Wouldn't ya know, though, when I read the title with "Subjugation" written by you, I was immediately thinking, "Conjugation" and said to m'self, "Yay!
Another English grammar post!" What a nerd I am.

Amy said... KNOW I am your grammar girl, Zo :) unfortunately I must confess that I would have to look up "conjugation." I have a foggy idea what it is...but I never had a formal grammar class, so although I have a great understanding of grammar, I never learned some of the technical terms!

total credit to Piper for the explanation of "more than conquerors." I had never really understood it, either, until I read DWYL a couple of years ago and was blown away by the way he explained it. it has really stuck with me ever since. glad it was helpful to you!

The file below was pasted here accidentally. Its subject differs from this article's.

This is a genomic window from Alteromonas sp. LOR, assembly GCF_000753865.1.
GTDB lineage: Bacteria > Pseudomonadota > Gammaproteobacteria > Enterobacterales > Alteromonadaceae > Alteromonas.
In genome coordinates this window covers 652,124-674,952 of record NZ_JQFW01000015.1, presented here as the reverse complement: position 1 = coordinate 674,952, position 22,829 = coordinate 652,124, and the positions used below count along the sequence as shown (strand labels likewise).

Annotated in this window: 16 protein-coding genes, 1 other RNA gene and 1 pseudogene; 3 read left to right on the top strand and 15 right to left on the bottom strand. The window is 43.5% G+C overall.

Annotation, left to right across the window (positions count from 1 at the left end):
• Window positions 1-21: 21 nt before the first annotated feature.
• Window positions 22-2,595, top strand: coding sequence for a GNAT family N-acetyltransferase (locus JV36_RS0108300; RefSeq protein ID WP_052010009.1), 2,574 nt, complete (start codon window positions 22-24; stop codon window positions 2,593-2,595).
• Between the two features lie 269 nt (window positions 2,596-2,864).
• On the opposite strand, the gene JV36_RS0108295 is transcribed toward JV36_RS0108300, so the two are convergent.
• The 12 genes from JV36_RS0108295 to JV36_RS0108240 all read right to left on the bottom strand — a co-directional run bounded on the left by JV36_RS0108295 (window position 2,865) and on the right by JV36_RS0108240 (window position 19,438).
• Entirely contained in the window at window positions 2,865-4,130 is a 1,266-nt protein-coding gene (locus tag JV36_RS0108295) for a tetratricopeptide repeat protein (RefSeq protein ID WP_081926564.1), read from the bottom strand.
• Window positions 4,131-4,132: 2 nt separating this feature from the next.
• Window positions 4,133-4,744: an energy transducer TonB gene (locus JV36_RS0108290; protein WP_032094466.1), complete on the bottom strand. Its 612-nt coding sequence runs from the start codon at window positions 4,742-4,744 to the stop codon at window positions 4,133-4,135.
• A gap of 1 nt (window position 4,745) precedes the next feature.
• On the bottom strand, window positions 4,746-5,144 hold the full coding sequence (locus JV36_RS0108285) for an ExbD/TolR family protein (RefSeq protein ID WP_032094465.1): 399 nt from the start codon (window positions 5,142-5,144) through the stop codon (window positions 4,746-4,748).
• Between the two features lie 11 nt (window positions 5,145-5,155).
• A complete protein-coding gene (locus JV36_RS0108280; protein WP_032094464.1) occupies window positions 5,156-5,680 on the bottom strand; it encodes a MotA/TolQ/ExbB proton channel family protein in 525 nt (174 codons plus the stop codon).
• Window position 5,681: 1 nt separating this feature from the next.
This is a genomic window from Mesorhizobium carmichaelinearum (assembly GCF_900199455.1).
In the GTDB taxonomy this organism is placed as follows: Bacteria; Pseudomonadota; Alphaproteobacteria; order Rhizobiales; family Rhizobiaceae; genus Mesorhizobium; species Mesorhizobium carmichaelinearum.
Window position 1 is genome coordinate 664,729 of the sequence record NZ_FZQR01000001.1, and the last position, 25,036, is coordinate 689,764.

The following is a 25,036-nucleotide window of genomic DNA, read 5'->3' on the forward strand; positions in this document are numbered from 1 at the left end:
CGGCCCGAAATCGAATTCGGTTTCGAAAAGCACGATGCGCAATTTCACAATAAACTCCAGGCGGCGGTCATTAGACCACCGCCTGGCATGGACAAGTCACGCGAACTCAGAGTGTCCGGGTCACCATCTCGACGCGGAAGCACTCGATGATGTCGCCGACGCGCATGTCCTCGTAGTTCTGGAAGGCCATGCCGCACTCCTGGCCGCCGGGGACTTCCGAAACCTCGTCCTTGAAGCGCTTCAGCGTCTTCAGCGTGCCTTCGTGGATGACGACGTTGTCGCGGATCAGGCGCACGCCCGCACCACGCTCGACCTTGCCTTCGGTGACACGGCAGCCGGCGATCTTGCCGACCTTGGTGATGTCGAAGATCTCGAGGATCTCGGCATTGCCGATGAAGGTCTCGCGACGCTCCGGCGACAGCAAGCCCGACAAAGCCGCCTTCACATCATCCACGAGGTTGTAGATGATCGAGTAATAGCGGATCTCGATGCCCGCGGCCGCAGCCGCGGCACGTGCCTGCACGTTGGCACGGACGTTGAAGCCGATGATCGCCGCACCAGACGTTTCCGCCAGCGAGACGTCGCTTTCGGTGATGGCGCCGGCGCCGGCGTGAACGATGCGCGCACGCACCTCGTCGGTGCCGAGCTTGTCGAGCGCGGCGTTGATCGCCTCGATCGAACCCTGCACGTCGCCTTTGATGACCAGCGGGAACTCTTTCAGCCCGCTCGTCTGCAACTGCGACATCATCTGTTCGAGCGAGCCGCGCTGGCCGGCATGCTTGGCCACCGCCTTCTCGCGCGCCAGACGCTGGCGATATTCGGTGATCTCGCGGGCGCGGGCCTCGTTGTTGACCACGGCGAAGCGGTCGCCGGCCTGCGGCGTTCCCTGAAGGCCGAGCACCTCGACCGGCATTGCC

Anonymous said...

Great post, Amy. I'm on verse 11 of Ps. 19, so I should be done by the 31st!

Esther said...

Amy, I'm so glad you are a part of MMM. I swing by whenever I need an uplifting kick in the pants...thanks for your insightful post this week. Very helpful.

Anonymous said...

Very encouraging post. I was thinking similar thoughts as I read Exodus this past week. God said it was for His glory, but the suffering was too much and the Israelites preferred slavery. I need to remember that I could be that close to big glory for God, if I can just rest in Him and keep going.